Review of Robert B. Parker’s Blackjack by Robert Knott
By Tim Chamberlain
Knott has obviously become even more comfortable with marshals Everett Hitch and Virgil Cole in his fourth installment in the series, and he’s showing that as Appaloosa grows, so does the trouble that comes to town.
The novel starts with the incident that pulls in Hitch and Cole–a man is shot in front of the luxurious new casino that’s being built–but the mystery leads all the way back to Colorado.
The shooting that begins our adventure leaves a newcomer, Boston Bill Black, on the run along with his two gun hands. Black is a dashing raconteur with a reputation for being at ease with both gambling and women. But, as our heroes give chase, they begin to understand that the seemingly simple shooting they’re investigating is just one thread in a complicated series of events leading back to a dead woman in Denver.
As the town is growing, so are the types of trouble that they have to deal with–including big city lawmen. It’s a lot of fun watching Hitch and Cole deal with the “Denver contingent” that has come to town with very clear ideas about what they want to see happen to Boston Bill Black. It’s a classic big city/small town clash, and our men from Appaloosa are more than up for the challenge.
The cast of characters we’re getting to meet is expanding along with the town–we get to know a few of the deputies better, along with several key townspeople such as Appaloosa’s two lawyers. We spend several chapters in a series of courtroom scenes that, if simple by our TV courtroom-drama standards of today, are entertaining, both dramatic and comical at turns.
Another surprise that adds to the story is the introduction of a member of Virgil’s family. Virgil has never really been forthcoming about any of his family, so it’s quite a shock when a family member shows up. It’s another sign that Knott is making these characters his own and is willing to tell stories that help us understand how Virgil got to where he is today.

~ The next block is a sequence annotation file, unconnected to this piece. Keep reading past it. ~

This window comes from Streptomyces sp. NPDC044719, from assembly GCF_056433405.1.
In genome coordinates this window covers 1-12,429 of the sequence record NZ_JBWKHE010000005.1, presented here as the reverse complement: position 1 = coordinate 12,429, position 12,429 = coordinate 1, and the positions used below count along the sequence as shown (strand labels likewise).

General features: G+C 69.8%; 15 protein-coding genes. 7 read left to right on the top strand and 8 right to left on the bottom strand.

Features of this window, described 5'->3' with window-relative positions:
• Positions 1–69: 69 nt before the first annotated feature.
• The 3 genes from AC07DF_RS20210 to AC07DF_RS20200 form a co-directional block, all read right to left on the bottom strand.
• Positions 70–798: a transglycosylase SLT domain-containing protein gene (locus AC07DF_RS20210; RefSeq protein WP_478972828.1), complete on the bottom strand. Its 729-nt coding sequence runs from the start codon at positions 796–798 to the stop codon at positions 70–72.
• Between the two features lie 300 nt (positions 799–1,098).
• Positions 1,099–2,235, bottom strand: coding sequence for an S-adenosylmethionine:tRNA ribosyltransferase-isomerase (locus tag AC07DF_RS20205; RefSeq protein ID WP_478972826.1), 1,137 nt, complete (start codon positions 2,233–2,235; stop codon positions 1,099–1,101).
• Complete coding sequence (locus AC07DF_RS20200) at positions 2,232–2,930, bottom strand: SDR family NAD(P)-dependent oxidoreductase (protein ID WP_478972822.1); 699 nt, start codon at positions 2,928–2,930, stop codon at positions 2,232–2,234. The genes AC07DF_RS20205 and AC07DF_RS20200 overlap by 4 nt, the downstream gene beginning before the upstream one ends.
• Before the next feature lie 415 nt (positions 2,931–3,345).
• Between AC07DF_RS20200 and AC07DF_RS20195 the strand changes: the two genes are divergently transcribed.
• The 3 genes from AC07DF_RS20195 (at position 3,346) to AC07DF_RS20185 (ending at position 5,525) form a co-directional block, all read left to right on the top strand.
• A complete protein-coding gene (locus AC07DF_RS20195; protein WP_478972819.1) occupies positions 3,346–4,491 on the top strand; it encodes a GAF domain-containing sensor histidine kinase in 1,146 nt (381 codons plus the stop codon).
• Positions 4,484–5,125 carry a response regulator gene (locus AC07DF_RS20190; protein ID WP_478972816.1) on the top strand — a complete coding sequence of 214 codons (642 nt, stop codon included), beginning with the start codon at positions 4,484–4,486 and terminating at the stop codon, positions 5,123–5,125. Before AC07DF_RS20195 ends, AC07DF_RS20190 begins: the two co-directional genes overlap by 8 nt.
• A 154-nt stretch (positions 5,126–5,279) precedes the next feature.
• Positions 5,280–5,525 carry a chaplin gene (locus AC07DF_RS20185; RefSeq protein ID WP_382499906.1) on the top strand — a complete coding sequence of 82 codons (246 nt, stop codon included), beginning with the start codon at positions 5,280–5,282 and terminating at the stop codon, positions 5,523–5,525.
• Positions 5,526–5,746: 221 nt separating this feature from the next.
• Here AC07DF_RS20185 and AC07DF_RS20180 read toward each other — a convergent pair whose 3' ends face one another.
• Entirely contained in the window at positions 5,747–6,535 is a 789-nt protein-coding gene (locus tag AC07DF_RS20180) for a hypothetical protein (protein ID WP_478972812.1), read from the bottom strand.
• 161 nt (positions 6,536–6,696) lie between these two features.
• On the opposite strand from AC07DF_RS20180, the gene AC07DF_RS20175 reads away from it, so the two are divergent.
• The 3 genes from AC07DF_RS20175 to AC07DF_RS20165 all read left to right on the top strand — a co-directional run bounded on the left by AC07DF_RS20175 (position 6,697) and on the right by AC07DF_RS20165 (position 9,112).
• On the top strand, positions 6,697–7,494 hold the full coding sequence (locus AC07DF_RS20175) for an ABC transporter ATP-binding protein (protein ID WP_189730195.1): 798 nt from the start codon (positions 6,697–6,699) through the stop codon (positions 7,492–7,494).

We’ve also got a new love interest for Hitch, the pretty bookkeeper for the new casino, the conveniently-named Daphne Angel. It seems like something that could work out for once for Hitch, but you’ll have to finish the book to see how it all plays out.
Fans of the series will not be disappointed. Blackjack is full of the terse but meaningful conversations Hitch and Cole are known for, and the action is both tense and realistic, though there isn’t as much gunplay as in some of the previous novels in the series.
Knott, as always, gives us a mystery that is hard to unravel, but actually has a relatively simple explanation. The growth of Appaloosa gives him the opportunity to explore new ways to send Hitch and Cole on adventures–it’s always interesting to see what he’ll take on next.
Tim Chamberlain is a contributor to KAZI Book Review. He recently interviewed Robert Knott and it airs Sunday at 12:30 p.m. CST on KAZI 88.7 FM.